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From "Hunsberger, Peter" <>
Subject RE: Experience with workflow at Hippo Webworks
Date Tue, 09 Mar 2004 20:06:21 GMT
Stefano Mazzocchi <> writes:


> > This won't be easy in state machines either, but I think it 
> is possible 
> > if you store state paths. When the workflow instance is 
> read by a new 
> > workflow definition, the definition matches the paths to his states.
> You can call it whatever you want but a "state" in a FSM and a 
> "continuation" in a script are exactly the same thing, they need to 
> contain the same amount of data to be able to resort the execution.
> The problems in replicating one across containers will be the same 
> problems in replicating the other.

Hmm, I don't think so.  A FSM (in general) and a continued script are in
not isomorphically equivalent in CS terms, so there can be no
equivalence between the maintenance of state and the maintenance of a
continuation.  However, for practical purposes, I would agree, they need
to contain more or less the same information.  However, given the
limitations of a FSM the continuation can contain a more information
than a FSM (even with a extended state as described) can hold; the
continuation can hold dynamically crated information where as a
traditional FSM cannot.

> >>> Furthermore, there exists what is called "ad-hoc" 
> worklows, where a
> >>> user, depending on its rights, can modify the workflow 
> for a particular
> >>> instance. An example of this is when a document has to be 
> published that
> >>> contains highly technical material. The editor may want to add an
> >>> additional step in the workflow for the document to be 
> validated by a
> >>> technical expert, which doesn't happen in normal cases.
> >>>
> >>> In that situation, asking a user to write a new version 
> of a program for
> >>> that specific need doesn't seem a good solution to me ;-)
> >>
> >>
> >> Wait a second: to you think that guy would be more confortable in
> >> writing a FSM code?
> >>
> > 
> > I think the option to request review by a technical expert 
> should be 
> > programmed explicitly by the developers too. Instead of 
> just 'publish' 
> > and 'disapprove', the editor can also invoke 'request 
> technical review'.
> No matter what, an editor is not going to write neither FSM or script 
> code. And even if you throw something like Oracle Workflow at him, he 
> will hire somebody else to do it.

My focus is the business analyst; we expect them to model business
processes.  We hope for the modeling to hit the point where it hits the
90% point for implementing work flow without developer assistance...

> >> Let's compare apples to apples here: we are not discussing how the
> >> workflows should be edited, but how they are going to 
> impact our system
> >> and how we are going to build them.
> >>
> >> there are several solution on the table and at least two 
> architecturally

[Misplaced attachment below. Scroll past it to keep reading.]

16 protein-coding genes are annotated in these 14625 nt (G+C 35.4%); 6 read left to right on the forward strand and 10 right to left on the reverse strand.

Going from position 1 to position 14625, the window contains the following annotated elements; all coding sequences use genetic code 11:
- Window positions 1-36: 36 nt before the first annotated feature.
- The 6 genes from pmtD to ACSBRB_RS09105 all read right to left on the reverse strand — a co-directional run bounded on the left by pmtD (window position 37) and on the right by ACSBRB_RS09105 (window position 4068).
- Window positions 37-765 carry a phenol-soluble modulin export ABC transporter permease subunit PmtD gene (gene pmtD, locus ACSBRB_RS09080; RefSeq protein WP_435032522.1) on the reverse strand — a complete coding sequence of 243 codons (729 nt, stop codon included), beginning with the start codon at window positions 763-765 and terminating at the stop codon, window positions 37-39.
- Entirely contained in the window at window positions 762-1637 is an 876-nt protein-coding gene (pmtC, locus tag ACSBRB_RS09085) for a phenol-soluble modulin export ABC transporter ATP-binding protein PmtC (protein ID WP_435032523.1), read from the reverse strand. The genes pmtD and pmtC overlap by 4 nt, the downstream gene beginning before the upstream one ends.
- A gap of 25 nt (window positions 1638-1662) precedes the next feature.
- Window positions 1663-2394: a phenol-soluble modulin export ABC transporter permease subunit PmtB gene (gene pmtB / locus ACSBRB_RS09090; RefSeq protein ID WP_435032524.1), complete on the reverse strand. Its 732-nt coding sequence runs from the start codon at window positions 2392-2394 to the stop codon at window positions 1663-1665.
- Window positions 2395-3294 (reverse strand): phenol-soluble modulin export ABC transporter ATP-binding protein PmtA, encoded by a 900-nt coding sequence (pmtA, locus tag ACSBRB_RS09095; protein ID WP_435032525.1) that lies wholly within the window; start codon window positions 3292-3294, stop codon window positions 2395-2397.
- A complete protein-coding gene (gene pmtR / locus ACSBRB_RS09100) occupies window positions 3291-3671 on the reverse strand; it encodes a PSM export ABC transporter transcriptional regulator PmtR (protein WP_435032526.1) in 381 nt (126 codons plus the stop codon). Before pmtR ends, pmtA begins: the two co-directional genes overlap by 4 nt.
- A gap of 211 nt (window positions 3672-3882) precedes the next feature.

> >> orthogonal questions:
> >>
> >>   1) should the workflow engine have direct data control?
> > 
> > 
> > For me the data should reside in the document/object to which the 
> > workflow instance :) is attached. The only information stored in a 
> > workflow instance is (possibly) an identifier which can be used to 
> > locate the document/object.
> > 
> > The actual implementation of the conditions and the actions 
> that get 
> > executed on certain events should not be in the workflow 
> definition, but 
> > should be separate. The workflow definition only references these 
> > separate implementations. The implementations get passed 
> the identifier 
> > of the document/object when invoked, so they can retrieve the 
> > document/object to do their work.
> > 
> >>   2) should the workflow engine deal with procedural 
> scripts or finite
> >> state machines directly?
> >>
> > 
> > State machine junkie talking: state machines. I see state 
> machines as a 
> > different way of programming than procedural, and think 
> that coding them 
> > using procedural code will be more difficult. The 
> conditions and actions 
> > which connect the workflow instance to the environment it 
> is running in 
> > are procedural, and that's why I program these in Java (in 
> our demo).
> Finite state machine represent a way to program declaratively. 

Still thinking on this one, not sure it's really true?  Given the
limitations of a FSM I don't think it can be?

> This 
> requires normally a higher level of abstraction and, for example, it 
> could be identified as the reason why Lisp and friends, although the 
> most powerful programming languages, didn't take off.
> You see the same problem emerging in XSLT (XSLT is, in fact, 
> a Lisp-like 
> language with an XML syntax, being the direct descendant of 
> DSSSL): it's 
> hard to find people that can write XSLT. They are a special 
> cast. They 
> are scarce. This translated on the market as: they cost more!
We've had the XSLT skill set discussion before. I agree, but in our
case, we just don't expose the XSLT directly to the business analysts
even if they are using our modeling tools to build them under the
covers;  I can't imagine a business analyst writing Schematron directly,
four of them have created over 1000 Schematron templates using a GUI
provided by our system...

> FSM are harder to program for web applications, I still don't see why 
> they should be easier to program for workflows.
> Probably I need an example here to really appreciate the two 
> complexities side by side.

Well I probably don't need to repeat my biases to Stephano, but once
more: you need a Turing complete language to write work flow in.  You
need to be able to dynamically modify any given work flow instance.
FSM's can't do this, perhaps some other forms of state machines can do
this, but now you're heading into CS esoteria.  Let's use the machinery
that Cocoon already ships with...

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